News | April 29, 2013

Simple Home Test Can Halve the Risk of Stroke for Patients on Warfarin

UK Blood Clots Teststing Wafarin Self Monitoring

April 29, 2013 — A simple self-monitoring test could reduce the risk of stroke by half in thousands of people in the United Kingdom who currently take warfarin to prevent blood clots. Better access to self-monitoring of international normalized ratio (INR) levels, which measures how long it takes blood to form a clot, could also lower mortality rates by nearly two fifths,[1] reduce the number of complications and has the potential to save the U.K. National Health Service (NHS) around £62 million a year,[2] a group of members of  parliament (MPs), patients and charities stated this week.

Speaking in Parliament, Virendra Sharma, MP and member of the Health Select Committee, said that many patients who take the anticoagulant warfarin were not benefitting from self-monitoring through either a lack of awareness or issues around access. He stated that "There are more than 1.2 million people in the U.K. on warfarin[3,4] but fewer than 2 percent of them benefit from self-monitoring."[5]

He went on to say: "If more patients are able to choose to self-monitor, it would improve the quality of their care and create savings for the NHS. We need to see more opportunities for people to discuss the option of self-monitoring with their GP. So today we are encouraging patients and their families to write to their local MPs asking for self-monitoring technology to be made available on NHS prescription and to register their support for the ACSMA campaign atwww.acsma.org.uk."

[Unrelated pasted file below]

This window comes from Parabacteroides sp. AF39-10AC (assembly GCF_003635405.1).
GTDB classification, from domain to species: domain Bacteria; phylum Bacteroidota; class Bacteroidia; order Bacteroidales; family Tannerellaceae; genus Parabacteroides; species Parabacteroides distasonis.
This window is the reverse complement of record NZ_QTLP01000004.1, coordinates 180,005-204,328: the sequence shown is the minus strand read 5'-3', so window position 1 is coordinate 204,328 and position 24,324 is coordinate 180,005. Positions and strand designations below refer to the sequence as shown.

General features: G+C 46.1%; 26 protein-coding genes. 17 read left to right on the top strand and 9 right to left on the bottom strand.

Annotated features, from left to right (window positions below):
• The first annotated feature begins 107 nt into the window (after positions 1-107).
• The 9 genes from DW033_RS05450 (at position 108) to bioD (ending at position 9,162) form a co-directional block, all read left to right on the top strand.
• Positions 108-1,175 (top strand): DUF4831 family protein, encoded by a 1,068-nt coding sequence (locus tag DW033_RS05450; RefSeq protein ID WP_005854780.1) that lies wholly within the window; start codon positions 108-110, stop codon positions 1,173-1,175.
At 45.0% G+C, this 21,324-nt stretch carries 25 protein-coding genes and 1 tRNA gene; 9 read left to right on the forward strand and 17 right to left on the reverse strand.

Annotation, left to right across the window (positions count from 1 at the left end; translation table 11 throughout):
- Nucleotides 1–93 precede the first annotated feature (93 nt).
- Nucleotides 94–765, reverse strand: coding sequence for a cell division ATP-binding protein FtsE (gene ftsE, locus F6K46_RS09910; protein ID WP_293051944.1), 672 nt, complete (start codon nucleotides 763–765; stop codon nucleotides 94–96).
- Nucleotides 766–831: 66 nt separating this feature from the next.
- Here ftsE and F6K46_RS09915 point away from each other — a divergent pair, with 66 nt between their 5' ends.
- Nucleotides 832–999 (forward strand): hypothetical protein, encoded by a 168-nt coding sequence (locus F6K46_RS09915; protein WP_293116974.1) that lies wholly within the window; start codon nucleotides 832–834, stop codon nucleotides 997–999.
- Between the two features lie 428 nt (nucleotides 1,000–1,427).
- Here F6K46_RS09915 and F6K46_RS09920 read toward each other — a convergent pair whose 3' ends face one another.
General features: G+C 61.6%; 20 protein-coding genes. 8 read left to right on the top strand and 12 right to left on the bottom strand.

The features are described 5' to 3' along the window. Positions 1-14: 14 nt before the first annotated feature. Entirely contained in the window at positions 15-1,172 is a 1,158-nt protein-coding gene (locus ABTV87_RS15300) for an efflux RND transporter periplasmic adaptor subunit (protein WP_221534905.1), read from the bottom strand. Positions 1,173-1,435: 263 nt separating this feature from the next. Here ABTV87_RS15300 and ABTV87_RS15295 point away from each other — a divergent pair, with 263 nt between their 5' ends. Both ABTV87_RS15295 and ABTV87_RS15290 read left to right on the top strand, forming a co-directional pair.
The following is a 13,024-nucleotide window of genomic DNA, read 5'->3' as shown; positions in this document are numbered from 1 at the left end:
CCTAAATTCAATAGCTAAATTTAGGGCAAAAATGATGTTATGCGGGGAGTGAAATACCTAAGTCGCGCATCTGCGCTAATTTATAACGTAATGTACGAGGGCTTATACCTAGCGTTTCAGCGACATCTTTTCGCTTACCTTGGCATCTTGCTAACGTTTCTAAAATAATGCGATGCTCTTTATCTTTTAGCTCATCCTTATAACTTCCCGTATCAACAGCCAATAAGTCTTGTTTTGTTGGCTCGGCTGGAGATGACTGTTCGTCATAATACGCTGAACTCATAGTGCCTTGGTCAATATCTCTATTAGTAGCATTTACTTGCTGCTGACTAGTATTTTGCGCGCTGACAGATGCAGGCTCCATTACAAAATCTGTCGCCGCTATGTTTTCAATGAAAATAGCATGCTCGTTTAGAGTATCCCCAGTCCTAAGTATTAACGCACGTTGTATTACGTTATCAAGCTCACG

Warfarin is used to reduce the risk of blood clots in conditions such as atrial fibrillation, deep vein thrombosis, pulmonary embolism and in people with mechanical heart valves.

This week at the House of Commons, the AntiCoagulation Self-Monitoring Alliance (ACSMA) launched a new campaign to increase patient access via prescription to self-monitoring technology for those on longterm warfarin treatment. ACSMA comprises four of the U.K.'s leading charities and patient groups — AntiCoagulation Europe (ACE); the Children's Heart Federation; the Atrial Fibrillation Association (AF Association) and; the For Mechanical Heart Valve Support Group. Healthcare company Roche is also part of the alliance.

References:

1. Heneghan C, et al. "Self-monitoring of oral anticoagulation: a systematic review and meta-analysis." Lancet 2006; 367(9508): 404-11.

2. Connock M, Stevens C, Fry-Smith A, Jowett S, Fitzmaurice D, Moore D, et al. "Clinical effectiveness and cost-effectiveness of different models of managing long-term oral anticoagulation therapy: a systematic review and economic modelling [online]." Health Technol. Assess. 2007 Oct; 11(38): iii-iv, ix-66.

3. Gardiner, et al. "Patient self-testing is a reliable and acceptable alternative to laboratory monitoring." Br J Haem 2004; 128: 242-47.

4. Office for National Statistics 2008. Accessed 16 June 2011.

5. Data on file

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